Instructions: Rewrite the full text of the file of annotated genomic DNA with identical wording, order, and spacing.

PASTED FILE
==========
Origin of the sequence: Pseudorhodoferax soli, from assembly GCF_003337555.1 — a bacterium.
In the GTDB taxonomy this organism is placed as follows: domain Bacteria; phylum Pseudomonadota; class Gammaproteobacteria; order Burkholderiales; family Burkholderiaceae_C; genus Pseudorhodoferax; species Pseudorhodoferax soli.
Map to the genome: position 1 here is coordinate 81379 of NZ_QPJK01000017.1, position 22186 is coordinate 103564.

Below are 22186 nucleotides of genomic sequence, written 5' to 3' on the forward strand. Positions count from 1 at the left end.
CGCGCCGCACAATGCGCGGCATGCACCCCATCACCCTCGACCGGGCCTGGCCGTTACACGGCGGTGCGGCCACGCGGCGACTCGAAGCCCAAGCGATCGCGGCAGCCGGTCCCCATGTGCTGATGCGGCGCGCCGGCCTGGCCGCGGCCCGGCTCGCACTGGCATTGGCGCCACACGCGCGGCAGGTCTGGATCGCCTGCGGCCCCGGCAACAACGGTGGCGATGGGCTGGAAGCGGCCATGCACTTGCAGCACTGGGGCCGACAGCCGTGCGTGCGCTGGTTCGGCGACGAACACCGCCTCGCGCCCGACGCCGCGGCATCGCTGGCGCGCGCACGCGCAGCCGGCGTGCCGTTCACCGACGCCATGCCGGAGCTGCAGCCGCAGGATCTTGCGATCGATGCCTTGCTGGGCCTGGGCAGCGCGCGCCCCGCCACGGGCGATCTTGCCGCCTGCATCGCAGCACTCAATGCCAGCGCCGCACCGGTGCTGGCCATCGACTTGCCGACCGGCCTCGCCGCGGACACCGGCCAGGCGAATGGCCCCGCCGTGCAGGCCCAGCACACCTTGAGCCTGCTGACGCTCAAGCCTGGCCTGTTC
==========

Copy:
Origin of the sequence: Pseudorhodoferax soli, from assembly GCF_003337555.1 — a bacterium.
In the GTDB taxonomy this organism is placed as follows: domain Bacteria; phylum Pseudomonadota; class Gammaproteobacteria; order Burkholderiales; family Burkholderiaceae_C; genus Pseudorhodoferax; species Pseudorhodoferax soli.
Map to the genome: position 1 here is coordinate 81379 of NZ_QPJK01000017.1, position 22186 is coordinate 103564.

Below are 22186 nucleotides of genomic sequence, written 5' to 3' on the forward strand. Positions count from 1 at the left end.
CGCGCCGCACAATGCGCGGCATGCACCCCATCACCCTCGACCGGGCCTGGCCGTTACACGGCGGTGCGGCCACGCGGCGACTCGAAGCCCAAGCGATCGCGGCAGCCGGTCCCCATGTGCTGATGCGGCGCGCCGGCCTGGCCGCGGCCCGGCTCGCACTGGCATTGGCGCCACACGCGCGGCAGGTCTGGATCGCCTGCGGCCCCGGCAACAACGGTGGCGATGGGCTGGAAGCGGCCATGCACTTGCAGCACTGGGGCCGACAGCCGTGCGTGCGCTGGTTCGGCGACGAACACCGCCTCGCGCCCGACGCCGCGGCATCGCTGGCGCGCGCACGCGCAGCCGGCGTGCCGTTCACCGACGCCATGCCGGAGCTGCAGCCGCAGGATCTTGCGATCGATGCCTTGCTGGGCCTGGGCAGCGCGCGCCCCGCCACGGGCGATCTTGCCGCCTGCATCGCAGCACTCAATGCCAGCGCCGCACCGGTGCTGGCCATCGACTTGCCGACCGGCCTCGCCGCGGACACCGGCCAGGCGAATGGCCCCGCCGTGCAGGCCCAGCACACCTTGAGCCTGCTGACGCTCAAGCCTGGCCTGTTC